The camo pattern on Hudson’s armor is probably a stencil, but you wouldn’t know from looking at it – it’s fantastic, and in so many layers and different colors that I can’t imagine the paint budget for this toy! he’s also got appropriate apps for all of the little decals that Bill paxton customized onto his armor – aside from the can opener (which is sculpted), he has his name, the stabbed skull and crossbones, “Louise” (Paxton’s wife, and I assume Hudson’s wife or girlfriend back home), cartoon eyes on his shoulder, and “Contents Under Pressure: Dispose Of Properly” on his back. Okay, that one’s kind of ironic. But the detail on his outfit is really great, including separate apps for his boot laces and grommets, for example. So really, aside from the flesh paint issue, Hudson is perfect.
A lot of reviewers have complained that Hudson’s articulation is “almost good,” but I just don’t see it. He has typical NECA human articulation, but generally with more range than most. He’s got a ball-jointed head, torso, and ankles; ball-and-socket shoulders, elbows, wrists, and thighs; double-hinged knees; hinged toes; and swivel biceps. He can take most poses that a human could, and that’s most of what we want in a toy.
As for durability, all of the joints on mine are still strong, and nothing feels like it’s going to go loose. He kind of has a leg up on the Alien in that regard, sadly. The double-jointed knees allow a lot of poses, though double-jointed elbows would have also been welcome. And why aren’t his elbows that way? I’d guess that they don’t want to break up the sculpt too much, since something like that is easier to swallow with an Alien. Most of his articulation, especially the bicep swivel, is hidden, with only a few parts (elbows and wrists) obviously visible to the naked eye.
Hudson’s got gear! Okay, you could count the little removable tracking device-thingy on his belt, but I won’t, since it doesn’t seem like it’s meant to come off. Firstly, he’s got his pulse rifle – no, not a smart gun, Hudson didn’t use a smart gun. The rifle is movie-accurate, and its strap looks great in a few different configurations around his arm. Most importantly, the paint is accurate to the film – Hudson’s rifle was colored a little differently than, say, Hicks’s, and it’s one of those details that most people wouldn’t pick up (like the alien’s brown color). It’s not just that it looks good, it looks perfect for the movie.
Next up is Hudson’s motion tracker, which he used several times in the movie (most memorably when the aliens were coming through the ceiling). And yeah, it looks just like the slightly bulky rig from the movie. The strap also slings around his shoulder just fine, and looks natural whether it’s hanging there or held in his hands. The monitor has a tiny sticker showing the radar and impending approaching danger, which also helps you orient it in his hands. Speaking of that, the handle doesn’t quite fit in Hudson’s hand – he’s sculpted to hold the assault rifle – but it does work well if you’re patient. And his facial expression is perfect for holding the tracker and looking into it. “They’re close, man! What’re we gonna do?”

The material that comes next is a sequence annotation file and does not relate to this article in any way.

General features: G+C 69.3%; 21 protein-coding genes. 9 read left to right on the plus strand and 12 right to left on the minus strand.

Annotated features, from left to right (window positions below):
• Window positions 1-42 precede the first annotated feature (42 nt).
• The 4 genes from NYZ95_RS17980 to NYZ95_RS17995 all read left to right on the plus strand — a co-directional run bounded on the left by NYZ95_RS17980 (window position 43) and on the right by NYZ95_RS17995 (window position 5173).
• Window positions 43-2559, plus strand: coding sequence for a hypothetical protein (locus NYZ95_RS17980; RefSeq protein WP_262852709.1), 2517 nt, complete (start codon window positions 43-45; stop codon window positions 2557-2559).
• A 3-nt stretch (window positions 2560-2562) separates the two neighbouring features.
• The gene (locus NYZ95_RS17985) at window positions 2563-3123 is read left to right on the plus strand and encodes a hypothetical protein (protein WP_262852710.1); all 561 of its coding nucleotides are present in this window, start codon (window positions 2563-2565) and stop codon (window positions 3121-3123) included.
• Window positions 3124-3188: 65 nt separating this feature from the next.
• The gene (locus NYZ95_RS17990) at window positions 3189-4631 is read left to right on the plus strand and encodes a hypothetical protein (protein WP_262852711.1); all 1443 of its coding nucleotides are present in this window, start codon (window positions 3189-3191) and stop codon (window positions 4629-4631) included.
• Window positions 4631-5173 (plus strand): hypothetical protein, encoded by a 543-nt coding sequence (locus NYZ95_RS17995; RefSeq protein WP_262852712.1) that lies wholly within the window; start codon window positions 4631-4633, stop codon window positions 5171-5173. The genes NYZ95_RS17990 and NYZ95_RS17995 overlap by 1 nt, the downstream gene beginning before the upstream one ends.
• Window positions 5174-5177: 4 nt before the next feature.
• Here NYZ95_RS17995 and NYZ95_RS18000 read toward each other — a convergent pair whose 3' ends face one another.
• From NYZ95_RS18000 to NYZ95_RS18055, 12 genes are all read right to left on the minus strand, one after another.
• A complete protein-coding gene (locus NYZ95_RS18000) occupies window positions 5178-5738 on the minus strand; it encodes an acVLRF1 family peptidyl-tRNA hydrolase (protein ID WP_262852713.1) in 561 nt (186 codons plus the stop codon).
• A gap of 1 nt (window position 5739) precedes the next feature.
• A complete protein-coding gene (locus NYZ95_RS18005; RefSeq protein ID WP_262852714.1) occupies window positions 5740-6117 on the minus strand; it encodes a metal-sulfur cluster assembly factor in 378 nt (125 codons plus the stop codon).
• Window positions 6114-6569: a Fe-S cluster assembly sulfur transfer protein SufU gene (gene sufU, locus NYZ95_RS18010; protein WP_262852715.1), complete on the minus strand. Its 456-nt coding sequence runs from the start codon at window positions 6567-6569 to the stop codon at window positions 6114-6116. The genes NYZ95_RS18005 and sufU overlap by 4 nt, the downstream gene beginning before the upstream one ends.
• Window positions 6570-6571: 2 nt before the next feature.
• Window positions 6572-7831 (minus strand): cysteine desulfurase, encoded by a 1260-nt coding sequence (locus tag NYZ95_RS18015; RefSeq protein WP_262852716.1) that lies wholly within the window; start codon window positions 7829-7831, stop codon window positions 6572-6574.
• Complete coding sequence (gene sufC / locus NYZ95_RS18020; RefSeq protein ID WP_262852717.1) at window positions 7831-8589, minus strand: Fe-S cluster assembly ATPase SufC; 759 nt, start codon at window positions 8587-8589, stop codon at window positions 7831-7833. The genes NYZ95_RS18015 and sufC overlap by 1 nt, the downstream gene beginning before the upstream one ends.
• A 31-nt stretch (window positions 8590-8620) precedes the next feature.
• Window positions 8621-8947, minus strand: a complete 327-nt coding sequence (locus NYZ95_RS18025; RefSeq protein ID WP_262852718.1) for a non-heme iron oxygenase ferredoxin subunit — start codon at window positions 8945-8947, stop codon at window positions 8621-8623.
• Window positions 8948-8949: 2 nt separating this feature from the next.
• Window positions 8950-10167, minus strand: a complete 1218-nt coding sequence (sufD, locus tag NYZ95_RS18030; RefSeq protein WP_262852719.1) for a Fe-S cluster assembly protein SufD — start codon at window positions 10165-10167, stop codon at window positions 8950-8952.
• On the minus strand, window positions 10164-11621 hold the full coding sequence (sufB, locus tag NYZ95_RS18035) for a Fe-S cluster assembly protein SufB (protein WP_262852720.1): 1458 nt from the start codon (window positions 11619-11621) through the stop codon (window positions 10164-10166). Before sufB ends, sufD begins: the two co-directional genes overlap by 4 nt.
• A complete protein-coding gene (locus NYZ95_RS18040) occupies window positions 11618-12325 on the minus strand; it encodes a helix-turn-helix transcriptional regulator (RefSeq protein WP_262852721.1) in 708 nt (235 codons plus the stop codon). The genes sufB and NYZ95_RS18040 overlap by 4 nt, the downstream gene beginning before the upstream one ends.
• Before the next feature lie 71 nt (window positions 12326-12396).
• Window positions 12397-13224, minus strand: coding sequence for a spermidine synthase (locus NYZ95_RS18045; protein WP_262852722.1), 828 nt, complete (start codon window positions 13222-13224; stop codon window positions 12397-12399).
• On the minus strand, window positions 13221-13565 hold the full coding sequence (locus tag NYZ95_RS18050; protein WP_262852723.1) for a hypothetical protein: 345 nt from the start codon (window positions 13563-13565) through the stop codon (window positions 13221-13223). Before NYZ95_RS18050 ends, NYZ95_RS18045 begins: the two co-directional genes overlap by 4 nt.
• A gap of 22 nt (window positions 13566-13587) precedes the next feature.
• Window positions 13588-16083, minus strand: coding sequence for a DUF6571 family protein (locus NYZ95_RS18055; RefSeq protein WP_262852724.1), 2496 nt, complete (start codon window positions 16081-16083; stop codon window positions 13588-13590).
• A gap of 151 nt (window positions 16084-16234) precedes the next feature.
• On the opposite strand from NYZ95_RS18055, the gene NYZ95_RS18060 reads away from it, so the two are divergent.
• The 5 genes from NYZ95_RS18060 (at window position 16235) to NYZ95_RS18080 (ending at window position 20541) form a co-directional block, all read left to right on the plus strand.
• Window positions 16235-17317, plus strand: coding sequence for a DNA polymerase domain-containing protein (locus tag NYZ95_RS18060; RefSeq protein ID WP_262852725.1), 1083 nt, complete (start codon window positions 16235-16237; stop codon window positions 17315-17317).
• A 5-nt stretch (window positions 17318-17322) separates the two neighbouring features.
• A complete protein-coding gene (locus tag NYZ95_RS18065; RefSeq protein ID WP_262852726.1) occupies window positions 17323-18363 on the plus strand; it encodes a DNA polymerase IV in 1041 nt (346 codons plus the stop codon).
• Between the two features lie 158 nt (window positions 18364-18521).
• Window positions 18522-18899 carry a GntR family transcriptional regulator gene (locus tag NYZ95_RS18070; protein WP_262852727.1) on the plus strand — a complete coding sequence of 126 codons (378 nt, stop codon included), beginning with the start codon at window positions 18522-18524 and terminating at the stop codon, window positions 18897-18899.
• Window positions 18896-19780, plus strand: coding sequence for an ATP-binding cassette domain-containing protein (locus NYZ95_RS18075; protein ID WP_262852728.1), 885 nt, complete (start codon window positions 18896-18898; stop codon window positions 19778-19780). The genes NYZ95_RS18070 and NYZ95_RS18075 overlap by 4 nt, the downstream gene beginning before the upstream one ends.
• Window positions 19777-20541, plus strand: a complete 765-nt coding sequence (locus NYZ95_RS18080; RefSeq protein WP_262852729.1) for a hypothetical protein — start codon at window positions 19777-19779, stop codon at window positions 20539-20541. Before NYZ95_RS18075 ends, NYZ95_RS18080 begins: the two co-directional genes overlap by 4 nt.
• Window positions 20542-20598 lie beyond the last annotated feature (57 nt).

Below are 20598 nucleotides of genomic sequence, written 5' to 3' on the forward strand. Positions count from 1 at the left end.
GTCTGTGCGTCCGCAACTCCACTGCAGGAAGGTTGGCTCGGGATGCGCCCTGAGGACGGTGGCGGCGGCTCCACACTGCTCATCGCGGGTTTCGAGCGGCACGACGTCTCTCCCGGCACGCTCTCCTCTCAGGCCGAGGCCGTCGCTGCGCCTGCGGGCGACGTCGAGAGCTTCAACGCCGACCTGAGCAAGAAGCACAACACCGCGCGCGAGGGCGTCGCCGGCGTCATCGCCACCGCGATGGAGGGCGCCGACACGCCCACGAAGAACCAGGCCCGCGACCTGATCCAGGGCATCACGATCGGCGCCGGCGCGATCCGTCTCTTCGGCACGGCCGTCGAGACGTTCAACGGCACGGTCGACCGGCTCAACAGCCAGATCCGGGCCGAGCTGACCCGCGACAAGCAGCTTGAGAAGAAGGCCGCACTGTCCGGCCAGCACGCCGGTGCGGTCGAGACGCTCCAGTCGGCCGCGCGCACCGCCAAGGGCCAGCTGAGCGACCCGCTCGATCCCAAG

And finally, we have Hudson’s mounted flashlight, which plugs securely into his back, or can be held in his hand. Again, it’s a nice little piece that looks accurate to the film – it can also help hold up the motion tracker’s strap if needed. Sure, hicks was the one who held the flashlight in that famous scene, but Hudson’s just got the face for it!
Hudson is a $20 figure that, if released by anybody else, would have been $30 or more. NECA is incredible about keeping their prices reasonable, and even with Hudson’s detailed paint and tons of accessories, he’s still good!
THINGS TO WATCH OUT FOR:
Always compare the paint on the shelf – I picked the best one I could see. Other than that, watch the little dangly things on his belt, try not to stress the flashlight’s antenna, and no matter what you do, some of the paint on his hands will rub off on the assault rifle. You’re just gonna have to live with it.
WHERE TO BUY:
You can find this figure at retail – in fact, mine came from a Toys R Us! But I’d hurry and snag one before the supply dries up. If not, go ahead and try eBay or Amazon, or Big Bad Toy Store, since those are the best/safest places out there.
NECA continues to amaze me with its toys. Do I have some complaints about the flesh paint? Well, yes, but that’s like complaining that the car your dad gave you on your birthday wasn’t the right shade of red. Hudson is AWESOME, and the toy’s a great tribute to the character! I’m sure that we’ll get a calmer headswap eventually, probably with a helmet on, but this one will live on in history. When the sculpt was first announced, I honestly laughed at his face! I still do, but I think that NECA made a really great decision, and Bill Paxton was a good sport about it. It’s just sad that Hudson died in the movie, y’know?